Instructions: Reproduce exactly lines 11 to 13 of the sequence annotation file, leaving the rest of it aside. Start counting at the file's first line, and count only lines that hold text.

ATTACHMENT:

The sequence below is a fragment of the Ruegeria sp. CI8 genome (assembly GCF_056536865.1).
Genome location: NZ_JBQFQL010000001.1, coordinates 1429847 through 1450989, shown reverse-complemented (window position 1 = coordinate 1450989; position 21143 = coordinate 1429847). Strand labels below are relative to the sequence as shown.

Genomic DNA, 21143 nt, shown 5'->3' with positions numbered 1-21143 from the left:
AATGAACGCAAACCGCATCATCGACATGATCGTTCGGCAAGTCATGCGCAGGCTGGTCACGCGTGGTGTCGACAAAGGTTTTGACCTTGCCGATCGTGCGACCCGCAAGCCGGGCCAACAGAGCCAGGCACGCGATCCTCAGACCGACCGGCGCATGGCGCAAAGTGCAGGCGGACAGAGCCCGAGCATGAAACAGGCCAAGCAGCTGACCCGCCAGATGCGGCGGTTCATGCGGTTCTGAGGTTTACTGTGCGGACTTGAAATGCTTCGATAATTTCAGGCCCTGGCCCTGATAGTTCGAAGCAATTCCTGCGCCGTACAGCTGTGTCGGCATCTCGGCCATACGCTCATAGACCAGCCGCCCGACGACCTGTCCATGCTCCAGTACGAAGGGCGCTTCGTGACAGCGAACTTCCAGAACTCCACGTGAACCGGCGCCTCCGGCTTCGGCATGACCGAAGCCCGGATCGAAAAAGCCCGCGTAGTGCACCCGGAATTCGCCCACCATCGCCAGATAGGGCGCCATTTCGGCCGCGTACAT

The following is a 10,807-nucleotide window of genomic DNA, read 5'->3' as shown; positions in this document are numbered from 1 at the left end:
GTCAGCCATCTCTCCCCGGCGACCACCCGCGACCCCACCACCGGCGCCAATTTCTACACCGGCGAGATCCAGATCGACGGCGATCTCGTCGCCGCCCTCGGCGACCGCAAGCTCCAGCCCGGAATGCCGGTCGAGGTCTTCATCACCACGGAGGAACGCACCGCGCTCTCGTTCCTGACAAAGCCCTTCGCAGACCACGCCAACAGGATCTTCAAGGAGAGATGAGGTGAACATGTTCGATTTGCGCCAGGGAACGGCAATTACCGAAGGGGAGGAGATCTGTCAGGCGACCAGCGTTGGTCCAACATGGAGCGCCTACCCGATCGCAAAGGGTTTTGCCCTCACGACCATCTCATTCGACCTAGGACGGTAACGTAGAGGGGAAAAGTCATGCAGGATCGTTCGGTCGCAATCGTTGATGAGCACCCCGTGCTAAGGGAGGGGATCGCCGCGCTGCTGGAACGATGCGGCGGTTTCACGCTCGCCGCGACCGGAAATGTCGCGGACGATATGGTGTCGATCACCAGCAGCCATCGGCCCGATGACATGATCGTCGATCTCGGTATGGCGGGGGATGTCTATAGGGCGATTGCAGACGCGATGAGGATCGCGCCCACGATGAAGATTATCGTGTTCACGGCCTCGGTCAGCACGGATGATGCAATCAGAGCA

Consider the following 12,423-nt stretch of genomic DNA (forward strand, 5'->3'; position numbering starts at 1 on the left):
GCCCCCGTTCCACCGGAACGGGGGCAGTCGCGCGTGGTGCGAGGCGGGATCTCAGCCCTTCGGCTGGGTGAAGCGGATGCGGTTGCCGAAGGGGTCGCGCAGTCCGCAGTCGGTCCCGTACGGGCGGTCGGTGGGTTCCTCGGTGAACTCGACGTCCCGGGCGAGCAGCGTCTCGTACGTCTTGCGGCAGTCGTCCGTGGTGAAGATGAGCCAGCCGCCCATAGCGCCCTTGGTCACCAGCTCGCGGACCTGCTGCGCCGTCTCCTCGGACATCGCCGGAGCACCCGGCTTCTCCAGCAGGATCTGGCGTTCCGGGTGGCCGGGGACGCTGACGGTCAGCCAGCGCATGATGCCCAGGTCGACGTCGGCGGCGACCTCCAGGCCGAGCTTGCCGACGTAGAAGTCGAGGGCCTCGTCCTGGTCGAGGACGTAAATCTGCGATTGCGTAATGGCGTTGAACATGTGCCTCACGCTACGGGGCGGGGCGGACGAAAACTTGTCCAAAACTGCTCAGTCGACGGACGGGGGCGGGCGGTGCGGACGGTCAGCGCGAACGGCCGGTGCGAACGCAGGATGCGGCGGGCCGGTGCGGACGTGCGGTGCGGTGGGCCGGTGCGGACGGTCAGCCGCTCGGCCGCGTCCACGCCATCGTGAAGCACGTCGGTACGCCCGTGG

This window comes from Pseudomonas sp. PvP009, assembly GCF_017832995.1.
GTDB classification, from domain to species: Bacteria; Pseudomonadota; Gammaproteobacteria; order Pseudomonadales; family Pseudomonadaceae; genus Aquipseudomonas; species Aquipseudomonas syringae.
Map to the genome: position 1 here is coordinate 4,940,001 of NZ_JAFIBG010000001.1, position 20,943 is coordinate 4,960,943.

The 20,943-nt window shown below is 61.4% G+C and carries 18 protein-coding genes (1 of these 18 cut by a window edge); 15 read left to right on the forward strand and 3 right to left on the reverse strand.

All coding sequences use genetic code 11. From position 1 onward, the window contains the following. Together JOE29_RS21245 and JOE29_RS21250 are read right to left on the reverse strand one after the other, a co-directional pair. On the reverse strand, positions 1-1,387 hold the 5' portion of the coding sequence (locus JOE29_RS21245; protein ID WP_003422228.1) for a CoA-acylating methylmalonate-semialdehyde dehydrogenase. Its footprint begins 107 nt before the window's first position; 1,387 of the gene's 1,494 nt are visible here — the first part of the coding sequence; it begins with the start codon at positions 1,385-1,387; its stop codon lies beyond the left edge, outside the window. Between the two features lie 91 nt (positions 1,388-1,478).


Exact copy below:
Map to the genome: position 1 here is coordinate 4,940,001 of NZ_JAFIBG010000001.1, position 20,943 is coordinate 4,960,943.

The 20,943-nt window shown below is 61.4% G+C and carries 18 protein-coding genes (1 of these 18 cut by a window edge); 15 read left to right on the forward strand and 3 right to left on the reverse strand.

All coding sequences use genetic code 11. From position 1 onward, the window contains the following. Together JOE29_RS21245 and JOE29_RS21250 are read right to left on the reverse strand one after the other, a co-directional pair. On the reverse strand, positions 1-1,387 hold the 5' portion of the coding sequence (locus JOE29_RS21245; protein ID WP_003422228.1) for a CoA-acylating methylmalonate-semialdehyde dehydrogenase. Its footprint begins 107 nt before the window's first position; 1,387 of the gene's 1,494 nt are visible here — the first part of the coding sequence; it begins with the start codon at positions 1,385-1,387; its stop codon lies beyond the left edge, outside the window. Between the two features lie 91 nt (positions 1,388-1,478).